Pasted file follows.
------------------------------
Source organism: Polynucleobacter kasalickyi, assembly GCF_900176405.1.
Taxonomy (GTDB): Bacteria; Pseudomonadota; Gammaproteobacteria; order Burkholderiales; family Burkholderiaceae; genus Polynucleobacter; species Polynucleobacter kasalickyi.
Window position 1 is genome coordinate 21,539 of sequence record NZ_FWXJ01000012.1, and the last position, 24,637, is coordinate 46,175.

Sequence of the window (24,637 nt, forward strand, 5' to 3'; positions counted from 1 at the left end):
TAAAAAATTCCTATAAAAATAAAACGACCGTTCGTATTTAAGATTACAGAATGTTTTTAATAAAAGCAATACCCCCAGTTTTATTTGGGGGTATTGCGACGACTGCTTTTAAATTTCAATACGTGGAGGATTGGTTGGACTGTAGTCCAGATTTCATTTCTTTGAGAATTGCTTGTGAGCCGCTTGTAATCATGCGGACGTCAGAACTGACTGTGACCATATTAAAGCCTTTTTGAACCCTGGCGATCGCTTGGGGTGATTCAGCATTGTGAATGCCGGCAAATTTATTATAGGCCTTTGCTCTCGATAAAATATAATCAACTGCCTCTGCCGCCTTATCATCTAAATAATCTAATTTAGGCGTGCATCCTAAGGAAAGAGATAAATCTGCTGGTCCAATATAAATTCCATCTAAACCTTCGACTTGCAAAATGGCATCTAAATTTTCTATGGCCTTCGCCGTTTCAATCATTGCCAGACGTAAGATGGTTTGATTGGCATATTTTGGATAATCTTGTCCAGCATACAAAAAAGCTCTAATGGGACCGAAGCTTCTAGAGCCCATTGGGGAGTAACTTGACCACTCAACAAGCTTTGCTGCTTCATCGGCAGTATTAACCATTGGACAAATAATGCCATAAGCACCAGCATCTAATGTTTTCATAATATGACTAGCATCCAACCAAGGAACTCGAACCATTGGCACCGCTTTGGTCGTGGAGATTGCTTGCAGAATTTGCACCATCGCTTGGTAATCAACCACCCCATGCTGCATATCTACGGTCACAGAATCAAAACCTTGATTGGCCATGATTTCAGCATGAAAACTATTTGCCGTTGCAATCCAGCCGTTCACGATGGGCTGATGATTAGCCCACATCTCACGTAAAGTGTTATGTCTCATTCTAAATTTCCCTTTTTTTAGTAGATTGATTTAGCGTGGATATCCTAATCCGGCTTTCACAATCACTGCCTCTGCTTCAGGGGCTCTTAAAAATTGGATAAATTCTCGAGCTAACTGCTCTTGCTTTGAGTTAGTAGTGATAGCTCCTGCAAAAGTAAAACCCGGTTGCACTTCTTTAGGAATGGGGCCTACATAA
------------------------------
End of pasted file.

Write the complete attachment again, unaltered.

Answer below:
Source organism: Polynucleobacter kasalickyi, assembly GCF_900176405.1.
Taxonomy (GTDB): Bacteria; Pseudomonadota; Gammaproteobacteria; order Burkholderiales; family Burkholderiaceae; genus Polynucleobacter; species Polynucleobacter kasalickyi.
Window position 1 is genome coordinate 21,539 of sequence record NZ_FWXJ01000012.1, and the last position, 24,637, is coordinate 46,175.

Sequence of the window (24,637 nt, forward strand, 5' to 3'; positions counted from 1 at the left end):
TAAAAAATTCCTATAAAAATAAAACGACCGTTCGTATTTAAGATTACAGAATGTTTTTAATAAAAGCAATACCCCCAGTTTTATTTGGGGGTATTGCGACGACTGCTTTTAAATTTCAATACGTGGAGGATTGGTTGGACTGTAGTCCAGATTTCATTTCTTTGAGAATTGCTTGTGAGCCGCTTGTAATCATGCGGACGTCAGAACTGACTGTGACCATATTAAAGCCTTTTTGAACCCTGGCGATCGCTTGGGGTGATTCAGCATTGTGAATGCCGGCAAATTTATTATAGGCCTTTGCTCTCGATAAAATATAATCAACTGCCTCTGCCGCCTTATCATCTAAATAATCTAATTTAGGCGTGCATCCTAAGGAAAGAGATAAATCTGCTGGTCCAATATAAATTCCATCTAAACCTTCGACTTGCAAAATGGCATCTAAATTTTCTATGGCCTTCGCCGTTTCAATCATTGCCAGACGTAAGATGGTTTGATTGGCATATTTTGGATAATCTTGTCCAGCATACAAAAAAGCTCTAATGGGACCGAAGCTTCTAGAGCCCATTGGGGAGTAACTTGACCACTCAACAAGCTTTGCTGCTTCATCGGCAGTATTAACCATTGGACAAATAATGCCATAAGCACCAGCATCTAATGTTTTCATAATATGACTAGCATCCAACCAAGGAACTCGAACCATTGGCACCGCTTTGGTCGTGGAGATTGCTTGCAGAATTTGCACCATCGCTTGGTAATCAACCACCCCATGCTGCATATCTACGGTCACAGAATCAAAACCTTGATTGGCCATGATTTCAGCATGAAAACTATTTGCCGTTGCAATCCAGCCGTTCACGATGGGCTGATGATTAGCCCACATCTCACGTAAAGTGTTATGTCTCATTCTAAATTTCCCTTTTTTTAGTAGATTGATTTAGCGTGGATATCCTAATCCGGCTTTCACAATCACTGCCTCTGCTTCAGGGGCTCTTAAAAATTGGATAAATTCTCGAGCTAACTGCTCTTGCTTTGAGTTAGTAGTGATAGCTCCTGCAAAAGTAAAACCCGGTTGCACTTCTTTAGGAATGGGGCCTACATAA